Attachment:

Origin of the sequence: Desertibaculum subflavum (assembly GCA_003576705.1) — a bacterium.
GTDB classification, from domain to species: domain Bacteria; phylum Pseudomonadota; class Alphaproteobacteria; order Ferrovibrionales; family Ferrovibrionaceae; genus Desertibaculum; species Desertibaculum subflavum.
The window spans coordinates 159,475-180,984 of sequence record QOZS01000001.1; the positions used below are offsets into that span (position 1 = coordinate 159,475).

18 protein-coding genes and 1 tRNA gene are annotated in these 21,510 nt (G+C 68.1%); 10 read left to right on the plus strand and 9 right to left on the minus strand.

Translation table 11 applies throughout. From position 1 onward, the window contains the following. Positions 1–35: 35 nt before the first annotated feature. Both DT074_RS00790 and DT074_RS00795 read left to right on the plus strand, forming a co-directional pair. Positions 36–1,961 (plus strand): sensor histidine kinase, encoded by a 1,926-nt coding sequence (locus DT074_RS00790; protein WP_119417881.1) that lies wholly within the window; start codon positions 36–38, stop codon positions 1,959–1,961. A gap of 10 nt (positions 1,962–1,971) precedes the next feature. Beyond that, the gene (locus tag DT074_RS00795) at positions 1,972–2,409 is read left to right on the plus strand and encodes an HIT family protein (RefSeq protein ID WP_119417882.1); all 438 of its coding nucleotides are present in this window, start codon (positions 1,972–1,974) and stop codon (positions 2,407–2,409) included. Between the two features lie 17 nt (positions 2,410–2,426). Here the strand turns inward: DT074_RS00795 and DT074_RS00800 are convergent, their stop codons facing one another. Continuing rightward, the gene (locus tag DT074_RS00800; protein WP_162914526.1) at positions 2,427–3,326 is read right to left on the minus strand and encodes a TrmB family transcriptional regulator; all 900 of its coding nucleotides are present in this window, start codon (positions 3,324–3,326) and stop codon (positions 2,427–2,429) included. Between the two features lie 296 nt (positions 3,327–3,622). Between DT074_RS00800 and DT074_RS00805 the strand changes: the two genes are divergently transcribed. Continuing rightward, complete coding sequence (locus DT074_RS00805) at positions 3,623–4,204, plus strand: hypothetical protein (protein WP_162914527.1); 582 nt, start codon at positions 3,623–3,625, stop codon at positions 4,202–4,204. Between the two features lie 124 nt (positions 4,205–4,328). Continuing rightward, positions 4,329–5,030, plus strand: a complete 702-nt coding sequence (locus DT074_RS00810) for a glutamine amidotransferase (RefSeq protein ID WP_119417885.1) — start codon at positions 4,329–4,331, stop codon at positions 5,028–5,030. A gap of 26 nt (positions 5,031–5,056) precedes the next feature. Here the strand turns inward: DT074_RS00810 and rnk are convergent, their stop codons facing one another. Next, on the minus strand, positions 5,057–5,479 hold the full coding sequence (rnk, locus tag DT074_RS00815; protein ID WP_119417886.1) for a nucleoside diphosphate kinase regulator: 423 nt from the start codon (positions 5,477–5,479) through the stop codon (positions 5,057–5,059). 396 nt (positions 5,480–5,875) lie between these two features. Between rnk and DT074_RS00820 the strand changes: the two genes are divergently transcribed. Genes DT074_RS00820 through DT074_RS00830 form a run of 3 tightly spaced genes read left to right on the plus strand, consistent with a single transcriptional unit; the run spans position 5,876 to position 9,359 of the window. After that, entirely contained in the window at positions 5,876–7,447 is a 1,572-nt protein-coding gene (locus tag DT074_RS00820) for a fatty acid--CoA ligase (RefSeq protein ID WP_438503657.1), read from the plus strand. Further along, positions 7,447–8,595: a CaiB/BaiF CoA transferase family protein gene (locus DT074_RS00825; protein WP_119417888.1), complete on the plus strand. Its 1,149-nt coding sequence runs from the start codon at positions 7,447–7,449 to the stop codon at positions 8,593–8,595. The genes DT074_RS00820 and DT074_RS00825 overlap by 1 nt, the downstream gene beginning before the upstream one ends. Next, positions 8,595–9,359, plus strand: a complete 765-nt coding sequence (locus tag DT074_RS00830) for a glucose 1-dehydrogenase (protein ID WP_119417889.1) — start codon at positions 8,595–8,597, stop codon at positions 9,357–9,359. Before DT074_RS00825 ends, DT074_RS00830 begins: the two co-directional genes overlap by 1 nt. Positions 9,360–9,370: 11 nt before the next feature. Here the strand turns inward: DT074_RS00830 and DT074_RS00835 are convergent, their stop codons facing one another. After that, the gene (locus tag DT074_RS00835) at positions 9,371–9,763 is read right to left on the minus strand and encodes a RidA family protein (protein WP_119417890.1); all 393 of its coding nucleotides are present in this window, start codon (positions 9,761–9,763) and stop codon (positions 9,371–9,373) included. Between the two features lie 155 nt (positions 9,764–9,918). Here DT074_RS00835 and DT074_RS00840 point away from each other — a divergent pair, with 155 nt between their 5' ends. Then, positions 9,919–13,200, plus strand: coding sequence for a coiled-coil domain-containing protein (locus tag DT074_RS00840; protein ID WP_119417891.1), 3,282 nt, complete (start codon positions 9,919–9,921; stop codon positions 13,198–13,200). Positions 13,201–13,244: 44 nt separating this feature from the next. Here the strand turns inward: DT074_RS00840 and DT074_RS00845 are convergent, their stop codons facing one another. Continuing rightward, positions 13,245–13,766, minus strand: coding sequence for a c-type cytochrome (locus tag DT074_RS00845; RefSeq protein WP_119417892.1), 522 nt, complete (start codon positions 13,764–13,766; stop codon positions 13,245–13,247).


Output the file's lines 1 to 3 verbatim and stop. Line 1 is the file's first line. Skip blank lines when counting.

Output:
Origin of the sequence: Desertibaculum subflavum (assembly GCA_003576705.1) — a bacterium.
GTDB classification, from domain to species: domain Bacteria; phylum Pseudomonadota; class Alphaproteobacteria; order Ferrovibrionales; family Ferrovibrionaceae; genus Desertibaculum; species Desertibaculum subflavum.
The window spans coordinates 159,475-180,984 of sequence record QOZS01000001.1; the positions used below are offsets into that span (position 1 = coordinate 159,475).